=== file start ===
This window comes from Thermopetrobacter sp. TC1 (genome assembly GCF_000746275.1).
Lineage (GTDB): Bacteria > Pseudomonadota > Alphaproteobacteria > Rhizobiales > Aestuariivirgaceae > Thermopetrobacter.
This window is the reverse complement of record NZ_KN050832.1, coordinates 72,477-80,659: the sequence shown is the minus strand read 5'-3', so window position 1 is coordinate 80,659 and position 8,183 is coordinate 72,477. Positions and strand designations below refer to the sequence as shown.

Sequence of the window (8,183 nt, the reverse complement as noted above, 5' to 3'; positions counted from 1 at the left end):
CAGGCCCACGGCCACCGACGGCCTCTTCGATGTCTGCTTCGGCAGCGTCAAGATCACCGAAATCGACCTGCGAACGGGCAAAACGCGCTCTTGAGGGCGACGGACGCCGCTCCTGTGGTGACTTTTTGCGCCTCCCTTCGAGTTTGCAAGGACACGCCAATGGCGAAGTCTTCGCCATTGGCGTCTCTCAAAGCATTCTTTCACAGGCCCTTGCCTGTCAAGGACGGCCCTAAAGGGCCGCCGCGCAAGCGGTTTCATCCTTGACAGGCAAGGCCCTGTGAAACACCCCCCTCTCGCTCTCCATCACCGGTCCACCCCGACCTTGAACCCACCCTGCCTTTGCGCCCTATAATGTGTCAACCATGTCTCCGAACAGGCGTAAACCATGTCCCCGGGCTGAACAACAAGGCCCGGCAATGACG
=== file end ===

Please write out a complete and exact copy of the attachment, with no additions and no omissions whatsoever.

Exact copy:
This window comes from Thermopetrobacter sp. TC1 (genome assembly GCF_000746275.1).
Lineage (GTDB): Bacteria > Pseudomonadota > Alphaproteobacteria > Rhizobiales > Aestuariivirgaceae > Thermopetrobacter.
This window is the reverse complement of record NZ_KN050832.1, coordinates 72,477-80,659: the sequence shown is the minus strand read 5'-3', so window position 1 is coordinate 80,659 and position 8,183 is coordinate 72,477. Positions and strand designations below refer to the sequence as shown.

Sequence of the window (8,183 nt, the reverse complement as noted above, 5' to 3'; positions counted from 1 at the left end):
CAGGCCCACGGCCACCGACGGCCTCTTCGATGTCTGCTTCGGCAGCGTCAAGATCACCGAAATCGACCTGCGAACGGGCAAAACGCGCTCTTGAGGGCGACGGACGCCGCTCCTGTGGTGACTTTTTGCGCCTCCCTTCGAGTTTGCAAGGACACGCCAATGGCGAAGTCTTCGCCATTGGCGTCTCTCAAAGCATTCTTTCACAGGCCCTTGCCTGTCAAGGACGGCCCTAAAGGGCCGCCGCGCAAGCGGTTTCATCCTTGACAGGCAAGGCCCTGTGAAACACCCCCCTCTCGCTCTCCATCACCGGTCCACCCCGACCTTGAACCCACCCTGCCTTTGCGCCCTATAATGTGTCAACCATGTCTCCGAACAGGCGTAAACCATGTCCCCGGGCTGAACAACAAGGCCCGGCAATGACG